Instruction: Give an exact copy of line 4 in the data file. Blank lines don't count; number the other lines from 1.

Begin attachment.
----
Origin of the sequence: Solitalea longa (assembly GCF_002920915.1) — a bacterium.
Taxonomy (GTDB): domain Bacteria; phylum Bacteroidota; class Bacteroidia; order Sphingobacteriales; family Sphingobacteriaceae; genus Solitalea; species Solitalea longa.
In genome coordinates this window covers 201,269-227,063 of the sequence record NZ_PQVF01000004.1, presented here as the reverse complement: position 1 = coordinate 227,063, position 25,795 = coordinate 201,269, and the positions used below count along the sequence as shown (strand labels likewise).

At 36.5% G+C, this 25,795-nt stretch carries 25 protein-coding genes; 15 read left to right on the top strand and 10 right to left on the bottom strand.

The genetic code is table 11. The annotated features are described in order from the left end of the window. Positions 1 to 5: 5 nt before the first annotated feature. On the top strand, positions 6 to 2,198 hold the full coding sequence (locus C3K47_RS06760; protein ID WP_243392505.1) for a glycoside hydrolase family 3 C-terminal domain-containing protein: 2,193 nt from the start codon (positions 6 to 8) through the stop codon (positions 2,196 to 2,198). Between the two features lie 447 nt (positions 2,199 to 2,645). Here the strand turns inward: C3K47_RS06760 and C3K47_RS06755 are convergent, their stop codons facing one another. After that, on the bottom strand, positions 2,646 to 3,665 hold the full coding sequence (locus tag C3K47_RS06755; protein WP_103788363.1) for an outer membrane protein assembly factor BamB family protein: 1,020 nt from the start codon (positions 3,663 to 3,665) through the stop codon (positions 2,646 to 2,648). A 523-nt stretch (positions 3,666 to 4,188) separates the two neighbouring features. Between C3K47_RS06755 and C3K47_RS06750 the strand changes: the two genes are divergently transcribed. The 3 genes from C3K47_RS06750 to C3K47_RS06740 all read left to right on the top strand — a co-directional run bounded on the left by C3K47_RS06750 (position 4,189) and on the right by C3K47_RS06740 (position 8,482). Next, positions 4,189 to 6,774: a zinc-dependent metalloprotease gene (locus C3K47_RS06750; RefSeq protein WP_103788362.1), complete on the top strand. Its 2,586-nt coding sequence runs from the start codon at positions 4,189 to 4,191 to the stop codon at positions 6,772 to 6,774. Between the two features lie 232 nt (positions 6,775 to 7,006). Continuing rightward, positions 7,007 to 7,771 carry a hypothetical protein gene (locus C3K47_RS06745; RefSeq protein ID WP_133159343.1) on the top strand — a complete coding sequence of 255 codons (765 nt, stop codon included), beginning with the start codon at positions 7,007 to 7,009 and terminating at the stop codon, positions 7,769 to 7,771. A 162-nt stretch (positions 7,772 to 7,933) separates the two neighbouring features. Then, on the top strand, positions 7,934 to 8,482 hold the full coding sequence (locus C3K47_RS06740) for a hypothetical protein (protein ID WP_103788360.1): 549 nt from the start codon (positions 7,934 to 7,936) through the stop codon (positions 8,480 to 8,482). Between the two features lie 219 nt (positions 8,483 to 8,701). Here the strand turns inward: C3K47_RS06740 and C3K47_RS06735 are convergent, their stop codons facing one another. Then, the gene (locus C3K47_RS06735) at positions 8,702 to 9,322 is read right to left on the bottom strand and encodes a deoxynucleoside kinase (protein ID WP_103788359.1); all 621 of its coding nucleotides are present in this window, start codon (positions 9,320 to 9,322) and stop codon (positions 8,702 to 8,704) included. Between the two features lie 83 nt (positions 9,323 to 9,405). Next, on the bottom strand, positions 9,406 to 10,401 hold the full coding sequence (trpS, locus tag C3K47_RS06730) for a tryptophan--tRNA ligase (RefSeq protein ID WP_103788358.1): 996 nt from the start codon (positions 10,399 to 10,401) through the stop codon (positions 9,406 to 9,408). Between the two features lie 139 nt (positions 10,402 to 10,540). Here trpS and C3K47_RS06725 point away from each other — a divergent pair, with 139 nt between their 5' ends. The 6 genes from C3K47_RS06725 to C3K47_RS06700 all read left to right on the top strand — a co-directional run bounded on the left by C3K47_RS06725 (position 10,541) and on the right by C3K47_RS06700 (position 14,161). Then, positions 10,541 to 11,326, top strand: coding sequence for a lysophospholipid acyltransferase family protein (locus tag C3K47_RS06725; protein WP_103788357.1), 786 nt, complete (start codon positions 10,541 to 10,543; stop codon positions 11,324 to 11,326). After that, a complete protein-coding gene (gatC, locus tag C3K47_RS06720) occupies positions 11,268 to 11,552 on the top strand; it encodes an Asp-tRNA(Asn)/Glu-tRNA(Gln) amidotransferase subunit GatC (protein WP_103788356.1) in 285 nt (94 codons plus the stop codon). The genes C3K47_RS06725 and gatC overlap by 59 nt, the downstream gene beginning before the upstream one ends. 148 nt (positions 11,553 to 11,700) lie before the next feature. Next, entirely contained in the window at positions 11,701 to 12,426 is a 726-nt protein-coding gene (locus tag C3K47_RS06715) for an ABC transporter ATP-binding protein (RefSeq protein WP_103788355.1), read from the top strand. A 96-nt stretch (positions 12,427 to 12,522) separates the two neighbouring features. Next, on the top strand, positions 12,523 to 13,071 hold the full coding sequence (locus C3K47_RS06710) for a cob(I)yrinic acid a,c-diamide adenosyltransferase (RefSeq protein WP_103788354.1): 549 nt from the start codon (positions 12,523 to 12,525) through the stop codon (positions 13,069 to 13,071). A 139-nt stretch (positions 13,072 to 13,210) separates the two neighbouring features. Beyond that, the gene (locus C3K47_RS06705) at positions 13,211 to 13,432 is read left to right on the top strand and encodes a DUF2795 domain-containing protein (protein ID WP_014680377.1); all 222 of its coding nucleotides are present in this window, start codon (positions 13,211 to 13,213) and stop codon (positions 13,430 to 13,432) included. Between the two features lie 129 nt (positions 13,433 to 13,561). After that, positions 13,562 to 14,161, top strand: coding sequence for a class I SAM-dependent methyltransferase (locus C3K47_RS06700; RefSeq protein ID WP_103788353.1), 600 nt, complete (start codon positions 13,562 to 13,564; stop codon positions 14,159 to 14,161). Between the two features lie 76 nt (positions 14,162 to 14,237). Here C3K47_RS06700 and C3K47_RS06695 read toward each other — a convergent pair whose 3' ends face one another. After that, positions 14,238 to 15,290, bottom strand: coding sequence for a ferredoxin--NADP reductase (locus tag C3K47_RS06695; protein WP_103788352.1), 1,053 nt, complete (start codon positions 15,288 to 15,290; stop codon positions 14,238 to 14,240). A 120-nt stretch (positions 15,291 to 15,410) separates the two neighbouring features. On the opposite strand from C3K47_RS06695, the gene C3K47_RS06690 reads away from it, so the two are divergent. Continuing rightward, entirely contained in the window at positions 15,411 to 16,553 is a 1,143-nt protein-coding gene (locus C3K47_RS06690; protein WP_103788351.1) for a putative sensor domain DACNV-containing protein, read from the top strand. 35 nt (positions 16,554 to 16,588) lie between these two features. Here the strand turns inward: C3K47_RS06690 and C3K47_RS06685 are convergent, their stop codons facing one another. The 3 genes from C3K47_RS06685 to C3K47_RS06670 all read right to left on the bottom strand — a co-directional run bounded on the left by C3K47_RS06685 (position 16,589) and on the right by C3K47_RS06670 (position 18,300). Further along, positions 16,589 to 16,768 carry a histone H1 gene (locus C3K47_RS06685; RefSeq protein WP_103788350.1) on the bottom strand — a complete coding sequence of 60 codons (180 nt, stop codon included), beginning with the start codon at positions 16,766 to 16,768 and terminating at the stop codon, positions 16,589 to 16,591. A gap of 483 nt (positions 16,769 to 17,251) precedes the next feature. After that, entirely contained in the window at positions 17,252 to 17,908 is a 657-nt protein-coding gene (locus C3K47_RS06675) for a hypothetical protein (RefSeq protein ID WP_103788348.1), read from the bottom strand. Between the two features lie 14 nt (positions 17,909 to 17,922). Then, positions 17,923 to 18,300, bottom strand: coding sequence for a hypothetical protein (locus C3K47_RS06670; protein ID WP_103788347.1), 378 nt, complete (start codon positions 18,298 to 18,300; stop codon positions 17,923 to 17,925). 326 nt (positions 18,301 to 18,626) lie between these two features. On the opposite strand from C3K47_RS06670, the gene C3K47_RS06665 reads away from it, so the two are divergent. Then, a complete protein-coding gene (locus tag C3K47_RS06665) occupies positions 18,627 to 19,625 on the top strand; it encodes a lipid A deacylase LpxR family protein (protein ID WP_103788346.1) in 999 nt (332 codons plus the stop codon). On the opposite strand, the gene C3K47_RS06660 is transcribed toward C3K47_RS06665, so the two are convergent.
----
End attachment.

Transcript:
At 36.5% G+C, this 25,795-nt stretch carries 25 protein-coding genes; 15 read left to right on the top strand and 10 right to left on the bottom strand.